Nine Opportunities and Risks of Algorithmic Decision-Making
1. Normative principles
Opportunity: When an ADM process is designed, normative decisions (e.g. about fairness criteria) must be made before the process is used. This offers an opportunity to discuss ethics issues thoroughly and publically at the very start and to document decisions.
Risk: ADM processes can contain hidden normative decisions. If discussion is only possible once the design phase is complete, any normative principles are more likely to be accepted as unalterable
Opportunity: Software can analyze a much greater volume of data than humans can, thereby identifying patterns and answering certain questions faster, more precisely and less expensively..
Risk: The data used for an ADM process can contain distortions that are seemingly objectified by the process itself. If the causalities behind the correlations are not verified, there is a significant danger that unintentional, systematic discrimination will become an accepted part of the process.
3. Consistency of application
Opportunity: Algorithm-based predictions apply the predetermined decision-making logic to each individual case. In contrast to human decision makers, software does not have good and bad days and does not in some cases arbitrarily use new, sometimes inappropriate criteria.
Risk: In exceptional cases, there is usually no possibility for assessing unexpected relevant events and reacting accordingly. ADM systems unfailingly make use of any incorrect training data and faulty decision-making logic.
Opportunity: Software can be applied to an area of application that is potentially many times larger than what a human decision maker can respond to, since the decision-making logic used in a system can be applied at very low cost to a virtually limitless number of cases.
Risk: ADM processes are easily scalable, which can lead to a decrease in the range of such processes that are or can be used, and to machine-based decisions being made much more often and in many more instances that might be desirable from a societal point of view
Opportunity: Data-driven and digital systems can be structured in a way that makes them clear and comprehensible, allows them to be explained and independently verified, and provides the possibility of forensic data analysis.
Risk: Because of process design and operational application, independent evaluations and explanations of decisions are often only possible, comprehensible or institutionalized to a limited degree.
Opportunity: ADM processes can be adapted to new conditions by using either new training data or self-learning systems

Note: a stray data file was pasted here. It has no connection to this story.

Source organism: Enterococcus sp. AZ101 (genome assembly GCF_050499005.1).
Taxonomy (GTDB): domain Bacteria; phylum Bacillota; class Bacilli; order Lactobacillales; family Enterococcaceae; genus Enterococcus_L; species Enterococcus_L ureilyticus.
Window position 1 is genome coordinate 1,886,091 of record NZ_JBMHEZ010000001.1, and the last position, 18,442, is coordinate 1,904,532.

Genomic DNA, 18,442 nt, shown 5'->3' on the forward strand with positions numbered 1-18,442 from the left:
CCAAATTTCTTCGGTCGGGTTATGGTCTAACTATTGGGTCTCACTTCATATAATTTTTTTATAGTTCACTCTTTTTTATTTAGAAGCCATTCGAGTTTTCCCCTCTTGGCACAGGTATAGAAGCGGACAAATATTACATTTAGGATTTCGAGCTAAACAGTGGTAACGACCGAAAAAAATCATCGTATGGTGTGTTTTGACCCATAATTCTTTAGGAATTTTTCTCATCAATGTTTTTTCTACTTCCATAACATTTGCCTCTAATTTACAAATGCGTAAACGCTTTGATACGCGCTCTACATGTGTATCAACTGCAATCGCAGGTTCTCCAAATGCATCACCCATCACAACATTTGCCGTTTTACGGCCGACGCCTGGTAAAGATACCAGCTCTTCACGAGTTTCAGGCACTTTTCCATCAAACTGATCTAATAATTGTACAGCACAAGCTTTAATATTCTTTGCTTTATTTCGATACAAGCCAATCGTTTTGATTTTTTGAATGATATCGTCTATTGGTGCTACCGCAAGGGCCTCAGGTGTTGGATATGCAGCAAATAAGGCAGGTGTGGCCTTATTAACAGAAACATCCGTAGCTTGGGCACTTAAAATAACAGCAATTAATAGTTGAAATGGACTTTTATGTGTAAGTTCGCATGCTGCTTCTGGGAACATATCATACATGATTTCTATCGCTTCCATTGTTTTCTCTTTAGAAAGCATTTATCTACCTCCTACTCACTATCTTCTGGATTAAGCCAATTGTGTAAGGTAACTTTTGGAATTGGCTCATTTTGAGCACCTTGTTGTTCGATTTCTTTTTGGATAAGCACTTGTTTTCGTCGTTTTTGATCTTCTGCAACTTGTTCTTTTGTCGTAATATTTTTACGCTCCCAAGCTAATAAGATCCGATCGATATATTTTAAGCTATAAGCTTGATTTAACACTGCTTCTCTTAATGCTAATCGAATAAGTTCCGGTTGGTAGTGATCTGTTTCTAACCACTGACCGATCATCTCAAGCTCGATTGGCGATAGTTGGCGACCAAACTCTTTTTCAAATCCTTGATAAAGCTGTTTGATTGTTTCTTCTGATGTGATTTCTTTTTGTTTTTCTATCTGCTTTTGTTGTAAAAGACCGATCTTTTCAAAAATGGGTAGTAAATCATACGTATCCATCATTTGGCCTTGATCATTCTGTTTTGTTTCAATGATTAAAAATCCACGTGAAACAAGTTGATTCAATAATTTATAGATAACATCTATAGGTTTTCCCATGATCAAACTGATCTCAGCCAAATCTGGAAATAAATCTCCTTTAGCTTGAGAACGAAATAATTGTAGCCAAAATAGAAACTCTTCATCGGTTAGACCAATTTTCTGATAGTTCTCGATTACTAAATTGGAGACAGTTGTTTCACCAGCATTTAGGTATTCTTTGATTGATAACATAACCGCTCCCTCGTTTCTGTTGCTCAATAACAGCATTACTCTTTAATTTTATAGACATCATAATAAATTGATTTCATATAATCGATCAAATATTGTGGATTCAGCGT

Risk: The symmetry of the adaptability in all directions depends on how the process is designed. One-sided adaptation is also possible.
Opportunity: Having machines evaluate large amounts of data is usually cheaper than having human analysts evaluate the same amount.
Risk: Efficiency gains achieved through ADM processes can hide the fact that the absolute level of available resources is too low or inadequate.
Opportunity: ADM processes can democratize access to personalized products and services that for cost-related reasons were previously only available to a limited number of people. For example, before the Internet, numerous research assistants and librarians were required to provide the breadth and depth of information that results from a single search-engine query.
Risk: When ADM processes are the main tools used for the mass market, only a privileged few have the opportunity to be evaluated by human decision makers, something that can be advantageous in non-standard situations when candidates are being preselected or credit scores awarded.
9. Human perception of machine-based decisions
Opportunity: ADM processes can be very consistent in making statistical predictions. In some cases, such predictions are more reliable than those made by human experts. This means software can serve as a supplementary tool which frees up time for more important activities.
Risk: People can view software-generated predictions as more reliable, objective and meaningful than other information. In some cases this can prevent people from questioning recommendations and predictions or can result in their reacting to them only in the recommended manner.
This is an excerpt from the working paper “Wenn Maschinen Menschen bewerten — Internationale Fallbeispiele für Prozesse algorithmischer Entscheidungsfindung”, written by Konrad Lischka and Anita Klingel, published by the Bertelsmann Stiftung under CC BY-SA 3.0 DE.
This publication documents the preliminary results of our investigation of the topic. We are publishing it as a working paper to contribute to this rapidly developing field in a way that others can build on.